What happens when a couple tries to lose weight together? It can be the recipe for success . . . or a total disaster.
Losing weight is difficult, and if someone feels alone during the process, lasting change may seem impossible. If a couple goes through the journey together, though, they can create healthier habits and strengthen their relationship. Supporting each other, having fun and being honest are the keys to making it work.
Compare behaviors rather than numbers
Comparing body weight and/or pounds lost isn't the best way to go. This is especially important for women to remember, since men will likely lose weight quicker. If you want to compare, consider using behaviors and habits to gauge how you're doing. Notice what your partner is doing well and use that to learn how you can improve.
Make competition useful
Competition is an effective motivator for many, but a couple needs to remember they're on the same team! If every event turns into a competition, weight loss may be achieved, but the relationship might suffer. Instead, use competition to stay accountable and focused.
Splurge vs. sabotage
Treats and sweets are key to success, but moderation is essential. It's important to realize that your splurges may be different from your partner's. One person may want a glass of wine while the other wants a doughnut. One may want to sleep in and watch TV, while the other wants to take a walk and eat french fries. Everyone can enjoy a treat when they want it, but that doesn't mean both partners need to participate. One may not want a treat that day. One may be craving something different. If one side of the couple feels obliged to splurge out of guilt, that can lead to resentment and arguments.
Loving honesty vs. nag
While many excel at nagging, the recipient rarely enjoys being on the other side of that conversation. Having a partner who's working for the food police can take the fun out of a romantic dinner! While a partner may be sincerely trying to help, too much scrutinizing may cause the other half of the relationship to sabotage everything. Both sides of the couple are trying to succeed, to be their best selves. Consider a calm, honest conversation, or even an email or note to express thoughts and concerns. A relationship can get stronger through this journey.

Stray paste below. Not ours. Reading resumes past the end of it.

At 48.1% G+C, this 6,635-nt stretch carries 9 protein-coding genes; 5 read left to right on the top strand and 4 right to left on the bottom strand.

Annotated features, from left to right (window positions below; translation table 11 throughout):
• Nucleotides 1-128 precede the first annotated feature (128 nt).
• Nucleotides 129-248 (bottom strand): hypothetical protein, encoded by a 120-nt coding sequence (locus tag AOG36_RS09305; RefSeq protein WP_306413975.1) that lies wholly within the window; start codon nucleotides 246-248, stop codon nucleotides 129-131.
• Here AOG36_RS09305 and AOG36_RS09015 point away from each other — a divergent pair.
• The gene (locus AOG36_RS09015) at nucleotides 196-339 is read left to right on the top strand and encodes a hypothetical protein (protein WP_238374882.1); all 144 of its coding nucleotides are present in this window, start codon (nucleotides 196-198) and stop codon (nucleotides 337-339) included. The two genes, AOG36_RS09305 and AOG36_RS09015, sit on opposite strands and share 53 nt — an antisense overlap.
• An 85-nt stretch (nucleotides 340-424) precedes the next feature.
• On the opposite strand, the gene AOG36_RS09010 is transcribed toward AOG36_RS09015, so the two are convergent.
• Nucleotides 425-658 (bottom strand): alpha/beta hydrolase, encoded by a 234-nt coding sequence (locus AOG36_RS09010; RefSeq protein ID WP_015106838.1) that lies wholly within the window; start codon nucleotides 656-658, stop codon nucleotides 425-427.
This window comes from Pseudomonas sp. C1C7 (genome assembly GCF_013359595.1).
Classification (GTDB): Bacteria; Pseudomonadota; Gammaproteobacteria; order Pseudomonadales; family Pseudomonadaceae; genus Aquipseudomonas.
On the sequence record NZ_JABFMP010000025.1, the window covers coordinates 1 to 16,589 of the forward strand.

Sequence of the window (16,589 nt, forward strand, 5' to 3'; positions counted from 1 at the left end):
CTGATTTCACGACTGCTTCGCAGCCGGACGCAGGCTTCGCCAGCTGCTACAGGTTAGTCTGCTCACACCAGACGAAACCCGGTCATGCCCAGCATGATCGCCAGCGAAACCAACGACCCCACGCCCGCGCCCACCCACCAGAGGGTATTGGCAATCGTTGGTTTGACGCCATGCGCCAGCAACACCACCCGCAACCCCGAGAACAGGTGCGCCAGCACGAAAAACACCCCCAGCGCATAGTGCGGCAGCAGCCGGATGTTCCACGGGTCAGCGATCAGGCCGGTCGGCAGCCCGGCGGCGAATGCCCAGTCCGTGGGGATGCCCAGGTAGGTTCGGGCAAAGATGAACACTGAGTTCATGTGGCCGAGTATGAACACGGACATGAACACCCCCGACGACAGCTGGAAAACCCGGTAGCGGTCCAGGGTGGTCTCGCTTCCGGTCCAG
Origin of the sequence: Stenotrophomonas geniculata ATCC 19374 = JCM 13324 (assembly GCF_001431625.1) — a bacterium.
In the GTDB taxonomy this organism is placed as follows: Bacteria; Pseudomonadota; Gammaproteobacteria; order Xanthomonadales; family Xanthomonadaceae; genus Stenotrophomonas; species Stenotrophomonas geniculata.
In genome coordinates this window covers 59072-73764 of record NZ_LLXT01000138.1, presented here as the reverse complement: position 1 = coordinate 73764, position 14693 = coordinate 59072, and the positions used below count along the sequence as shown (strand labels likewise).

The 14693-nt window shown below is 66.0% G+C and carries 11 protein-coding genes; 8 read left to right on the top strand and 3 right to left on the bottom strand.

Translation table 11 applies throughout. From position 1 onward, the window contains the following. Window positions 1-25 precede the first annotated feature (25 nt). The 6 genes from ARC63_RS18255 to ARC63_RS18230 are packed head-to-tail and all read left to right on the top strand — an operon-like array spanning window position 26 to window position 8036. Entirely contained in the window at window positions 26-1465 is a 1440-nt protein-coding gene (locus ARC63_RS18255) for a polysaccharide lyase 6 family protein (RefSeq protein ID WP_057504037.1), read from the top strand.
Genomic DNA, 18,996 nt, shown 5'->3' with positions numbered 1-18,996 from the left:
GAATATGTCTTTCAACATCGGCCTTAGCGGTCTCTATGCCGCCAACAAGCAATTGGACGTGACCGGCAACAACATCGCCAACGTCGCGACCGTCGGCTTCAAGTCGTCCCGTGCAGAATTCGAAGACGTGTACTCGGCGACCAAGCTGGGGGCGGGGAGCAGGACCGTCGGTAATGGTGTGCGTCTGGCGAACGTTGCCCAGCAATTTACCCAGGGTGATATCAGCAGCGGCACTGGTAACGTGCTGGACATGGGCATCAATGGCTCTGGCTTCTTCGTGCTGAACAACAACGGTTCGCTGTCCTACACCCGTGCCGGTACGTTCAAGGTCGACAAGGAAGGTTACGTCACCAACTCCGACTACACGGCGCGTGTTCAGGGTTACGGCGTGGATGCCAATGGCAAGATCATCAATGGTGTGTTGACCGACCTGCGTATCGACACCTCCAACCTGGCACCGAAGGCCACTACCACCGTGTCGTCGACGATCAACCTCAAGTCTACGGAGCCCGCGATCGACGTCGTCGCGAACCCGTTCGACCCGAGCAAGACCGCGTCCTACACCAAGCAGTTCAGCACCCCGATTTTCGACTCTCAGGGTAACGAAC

There's one indisputable truth about weight loss: One diet does not fit all. While a couple can be in this experience together, it doesn't mean you have to follow the same plan. What you eat, how you exercise, your schedule and your goals can all be different. Respect that. In order for weight loss to be successful, it has to make sense to the individual. Do what feels right to you even if your partner doesn't agree or want to participate.
This is the most important. Losing weight is tough stuff! If a couple jumps into deprivation mode and creates a rigid and strict plan, it will likely not stick. There are ways to make this process enjoyable. Take a silly dance class together or go for a gorgeous walk or hike. Take a fun cooking class or start a cooking night with friends to create a social aspect to changing eating plans. Plan a date night that has nothing to do with eating healthy or splurging. Go see a movie or a show. Join a group or take a class such as book club, art class or game night. Laugh a lot! There are going to be moments of frustration, anger or struggle. Taking a moment to find some humor will help with the bumps in the road.